We stopped to stretch our legs in Ennis. I popped into a pub to use the gents’, and when I came back to the van, Siobhan was waiting behind the wheel. As I got in the left side, there was a copy of ‘An Phoblacht’ on the seat.

I raised my eyebrows at Siobhan.

“A few pages in; under ‘Other News’ . . . ”

I flipped through the pages until Michael Seamus O’Quinn was glaring at me from the center of the right-hand page. The article was short and uncomplimentary, to both O’Quinn and myself.

“They’re not shy about convicting me of his murder, are they?”

This is an excerpt from Through the Fog. To read the whole story, get your copy at Amazon.

All that effort just to get your not-very-good opinion

Somewhere along the line I’d decided to trust her. I wasn’t totally sold on the reporter angle; maybe I’d watched too much American television, but that seemed like the easiest way to ask a lot of probing questions without raising suspicions.

Whatever; I suddenly wasn’t in a hurry to escape, at least not from her. Yeah, I know: stifle it.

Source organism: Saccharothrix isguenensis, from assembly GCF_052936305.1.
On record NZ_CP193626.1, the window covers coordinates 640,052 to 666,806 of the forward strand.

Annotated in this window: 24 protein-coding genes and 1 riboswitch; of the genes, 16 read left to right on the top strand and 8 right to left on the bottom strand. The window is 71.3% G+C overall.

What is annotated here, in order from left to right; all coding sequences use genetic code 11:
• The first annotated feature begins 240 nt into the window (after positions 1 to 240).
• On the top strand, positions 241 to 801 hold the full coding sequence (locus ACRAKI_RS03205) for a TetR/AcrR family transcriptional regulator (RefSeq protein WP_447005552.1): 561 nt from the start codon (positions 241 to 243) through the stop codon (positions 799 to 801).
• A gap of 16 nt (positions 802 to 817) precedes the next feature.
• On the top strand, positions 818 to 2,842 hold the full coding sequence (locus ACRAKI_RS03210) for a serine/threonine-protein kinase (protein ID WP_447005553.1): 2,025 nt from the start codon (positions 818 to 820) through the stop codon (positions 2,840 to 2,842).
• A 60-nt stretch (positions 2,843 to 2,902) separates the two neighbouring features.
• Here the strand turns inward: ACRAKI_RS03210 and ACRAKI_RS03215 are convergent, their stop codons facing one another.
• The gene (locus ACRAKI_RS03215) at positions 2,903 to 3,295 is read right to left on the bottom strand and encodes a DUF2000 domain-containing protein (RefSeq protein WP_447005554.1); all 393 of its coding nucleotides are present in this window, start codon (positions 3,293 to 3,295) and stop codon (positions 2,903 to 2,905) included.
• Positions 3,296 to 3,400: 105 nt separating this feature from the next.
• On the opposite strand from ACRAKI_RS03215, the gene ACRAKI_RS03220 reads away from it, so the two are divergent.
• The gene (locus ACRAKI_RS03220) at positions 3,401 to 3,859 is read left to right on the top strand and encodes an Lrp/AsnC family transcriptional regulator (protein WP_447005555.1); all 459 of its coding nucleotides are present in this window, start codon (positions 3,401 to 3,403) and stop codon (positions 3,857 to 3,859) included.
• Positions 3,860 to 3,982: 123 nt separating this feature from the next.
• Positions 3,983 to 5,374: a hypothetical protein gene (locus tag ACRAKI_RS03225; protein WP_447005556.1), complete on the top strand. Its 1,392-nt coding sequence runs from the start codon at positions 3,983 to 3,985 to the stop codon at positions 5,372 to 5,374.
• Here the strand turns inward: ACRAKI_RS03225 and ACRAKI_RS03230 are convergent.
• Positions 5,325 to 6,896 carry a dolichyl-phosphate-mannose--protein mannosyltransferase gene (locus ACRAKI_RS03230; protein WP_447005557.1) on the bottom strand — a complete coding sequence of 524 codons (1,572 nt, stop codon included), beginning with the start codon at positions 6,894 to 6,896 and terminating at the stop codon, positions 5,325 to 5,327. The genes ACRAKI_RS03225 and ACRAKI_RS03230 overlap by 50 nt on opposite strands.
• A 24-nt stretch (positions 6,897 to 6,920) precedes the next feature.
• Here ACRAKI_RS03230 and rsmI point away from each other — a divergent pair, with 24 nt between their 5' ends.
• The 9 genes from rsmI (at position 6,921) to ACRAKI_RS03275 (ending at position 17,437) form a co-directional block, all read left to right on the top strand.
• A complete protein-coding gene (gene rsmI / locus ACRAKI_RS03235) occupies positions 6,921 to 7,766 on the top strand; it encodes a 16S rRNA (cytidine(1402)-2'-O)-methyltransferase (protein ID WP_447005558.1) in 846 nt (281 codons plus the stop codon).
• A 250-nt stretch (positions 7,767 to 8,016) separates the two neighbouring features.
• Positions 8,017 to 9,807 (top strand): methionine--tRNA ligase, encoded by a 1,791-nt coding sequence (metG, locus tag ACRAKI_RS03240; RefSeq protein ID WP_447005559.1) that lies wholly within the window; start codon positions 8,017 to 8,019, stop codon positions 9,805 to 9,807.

Chapeltown

I told her everything—almost. I described events; the kidnapping, meeting O’Quinn, my beating, the long sleep, the short trip with the cousins and my escape, lake boating and more escaping. I left out pilfering money from unsuspecting tourists, and most especially I left out my lack of memory. Maybe I wasn’t ready to trust her completely; maybe it was just a little humiliating. Doesn’t make sense, looking back, but I’ve heard men can be funny around attractive women.

“Does it really make sense to you that O’Quinn would go to all that effort just to get your not-very-good opinion about some artifacts you don’t even specialize in?”

This is an excerpt from Through the Fog. To read the whole story, get your copy at Amazon.

He’ll want to crush you personally

crush-you-personally“Tonight?”

“Hey, you were surprised to see the map there still, right? You think he’s gonna leave it there forever? No, we advance his timeline with audacity.”

“You’re sure he’ll bite?”